Professor Fabio Grizzi graduated in Biological Sciences from the University of Milan in 1995 and, in the year, received the Steven Newburgh Annual Award for his contributions to the field of basic and applied biomedical research. In 2001, he was appointed Adjunct Assistant Professor at the Department of Internal Medicine and Hematology & Oncology at Texas Tech University Health Sciences Center in Lubbock, Texas, USA.
In 2008, he was invited to become a Member of the National Cancer Institute-sponsored Pilot Cancer Antigen Prioritization Process, of the US National Institute of Health.
In 2012, he was invited to become a Member of the worldwide validation of the Immunoscore on colon cancer. He is currently working as Chief of the Histology Laboratory at the Humanitas Research Hospital, Rozzano, Milan, Italy.
In 2015 he was appointed Teacher at the Humanitas University, Faculty of Medicine for the course: “Building bodies: from gametes to organs, SSD BIO/17 Histology”. He is Member of the Editorial Board of various scientific Journals and serves as Reviewer for prestigious Journals.
He has published more than 150 peer-reviewed articles (H-index = 22) and twenty-six book chapters, and made more than 300 presentations at national and international Congresses, and has recently been commissioned by Springer Publishing to prepare a book entitled “The Complexity of Cancer”, which will be published in 2016.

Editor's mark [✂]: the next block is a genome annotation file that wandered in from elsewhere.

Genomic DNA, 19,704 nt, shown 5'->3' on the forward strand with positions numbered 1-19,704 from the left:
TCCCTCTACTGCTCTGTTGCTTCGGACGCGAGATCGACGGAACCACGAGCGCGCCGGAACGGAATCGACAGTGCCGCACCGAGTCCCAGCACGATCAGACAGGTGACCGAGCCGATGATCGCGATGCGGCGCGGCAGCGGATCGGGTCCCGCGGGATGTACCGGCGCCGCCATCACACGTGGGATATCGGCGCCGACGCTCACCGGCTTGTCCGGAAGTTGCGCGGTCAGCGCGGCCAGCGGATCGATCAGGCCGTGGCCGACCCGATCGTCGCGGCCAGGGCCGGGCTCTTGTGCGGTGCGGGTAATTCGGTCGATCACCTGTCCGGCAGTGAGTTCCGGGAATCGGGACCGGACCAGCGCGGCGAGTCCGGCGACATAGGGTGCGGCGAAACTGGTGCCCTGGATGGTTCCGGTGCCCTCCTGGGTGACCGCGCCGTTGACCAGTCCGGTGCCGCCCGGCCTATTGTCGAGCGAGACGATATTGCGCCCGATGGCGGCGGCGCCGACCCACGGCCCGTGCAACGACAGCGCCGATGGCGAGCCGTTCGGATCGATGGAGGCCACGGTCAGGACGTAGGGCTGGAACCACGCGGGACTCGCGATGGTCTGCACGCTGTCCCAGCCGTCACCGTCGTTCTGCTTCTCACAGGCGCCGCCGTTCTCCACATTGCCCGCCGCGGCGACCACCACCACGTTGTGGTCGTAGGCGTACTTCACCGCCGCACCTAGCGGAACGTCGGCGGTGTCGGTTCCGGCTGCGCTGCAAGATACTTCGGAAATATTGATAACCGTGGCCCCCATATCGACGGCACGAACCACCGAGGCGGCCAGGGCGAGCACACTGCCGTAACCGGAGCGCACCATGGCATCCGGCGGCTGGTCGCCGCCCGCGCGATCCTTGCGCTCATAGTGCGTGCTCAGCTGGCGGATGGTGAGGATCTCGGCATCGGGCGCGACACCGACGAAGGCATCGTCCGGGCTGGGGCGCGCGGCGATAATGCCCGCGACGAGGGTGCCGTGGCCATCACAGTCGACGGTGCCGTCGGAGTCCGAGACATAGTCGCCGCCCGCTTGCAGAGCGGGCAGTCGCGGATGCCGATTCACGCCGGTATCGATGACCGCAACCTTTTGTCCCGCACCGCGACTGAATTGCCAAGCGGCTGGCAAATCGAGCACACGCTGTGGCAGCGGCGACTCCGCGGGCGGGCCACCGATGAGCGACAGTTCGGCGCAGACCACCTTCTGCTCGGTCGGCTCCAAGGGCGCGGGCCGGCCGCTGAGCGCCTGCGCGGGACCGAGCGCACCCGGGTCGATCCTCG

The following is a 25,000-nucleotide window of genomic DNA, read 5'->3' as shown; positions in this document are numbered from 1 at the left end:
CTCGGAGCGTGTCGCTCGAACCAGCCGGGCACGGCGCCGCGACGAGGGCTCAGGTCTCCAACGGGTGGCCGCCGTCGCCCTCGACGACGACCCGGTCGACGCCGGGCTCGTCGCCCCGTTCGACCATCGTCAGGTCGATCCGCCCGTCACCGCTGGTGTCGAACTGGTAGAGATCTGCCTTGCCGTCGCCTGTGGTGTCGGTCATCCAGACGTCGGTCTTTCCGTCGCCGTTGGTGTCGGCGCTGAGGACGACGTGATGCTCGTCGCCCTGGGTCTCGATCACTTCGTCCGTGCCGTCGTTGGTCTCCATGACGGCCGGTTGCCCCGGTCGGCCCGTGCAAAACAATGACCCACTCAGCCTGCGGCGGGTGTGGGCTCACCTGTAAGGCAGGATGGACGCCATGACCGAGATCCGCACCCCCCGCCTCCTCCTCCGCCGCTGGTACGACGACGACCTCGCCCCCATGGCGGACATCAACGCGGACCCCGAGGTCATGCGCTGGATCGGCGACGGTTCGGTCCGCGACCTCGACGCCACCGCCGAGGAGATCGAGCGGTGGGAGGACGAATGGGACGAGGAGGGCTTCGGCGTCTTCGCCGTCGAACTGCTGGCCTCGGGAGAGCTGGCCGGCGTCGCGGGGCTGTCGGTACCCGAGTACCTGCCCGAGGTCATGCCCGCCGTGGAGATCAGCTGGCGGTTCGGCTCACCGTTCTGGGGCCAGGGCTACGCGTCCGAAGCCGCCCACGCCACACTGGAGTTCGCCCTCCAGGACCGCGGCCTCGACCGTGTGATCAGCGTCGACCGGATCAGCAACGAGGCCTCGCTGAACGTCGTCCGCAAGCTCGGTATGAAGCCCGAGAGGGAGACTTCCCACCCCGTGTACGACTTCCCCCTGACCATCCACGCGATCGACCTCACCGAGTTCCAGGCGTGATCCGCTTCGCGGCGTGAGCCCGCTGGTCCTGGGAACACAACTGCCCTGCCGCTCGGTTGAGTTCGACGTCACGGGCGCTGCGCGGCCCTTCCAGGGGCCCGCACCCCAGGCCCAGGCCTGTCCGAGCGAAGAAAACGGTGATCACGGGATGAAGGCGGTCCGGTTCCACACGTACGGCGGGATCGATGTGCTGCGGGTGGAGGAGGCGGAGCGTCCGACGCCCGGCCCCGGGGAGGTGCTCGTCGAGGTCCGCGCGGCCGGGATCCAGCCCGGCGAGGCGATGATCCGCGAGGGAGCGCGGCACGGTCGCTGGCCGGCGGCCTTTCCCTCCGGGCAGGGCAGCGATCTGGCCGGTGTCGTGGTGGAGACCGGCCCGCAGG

Title: Spectral analysis for tumour diagnosis and classification in surgical pathology and cytopathology
In the pathological sciences a high number of technological devices have been proposed. The main issue remains how organize the huge of produced and available histological images, and how comprehend the relationships among the different cell types making up the complex network governing both natural and tumoral microenvironments.
Science and technology are not interchangeable each other, but technological devices are now capable to define helpful information on the complex nature of human carcinogenesis. It is indubitable that despite their differences, social and biological networks are self-organising, emergent, and complex, and their respective analyses have common features: both focus on local and global patterns of connectivity, search for influential entities, and aim to model the network dynamics.
Translational studies based on multidisciplinary teams that include pathologists, clinicians, biologists and mathematicians might develop computer-aided algorithms promise a more precise diagnosis in pathology and cytopathology toward the goal to discover new predictive and prognostic tissue biomarkers.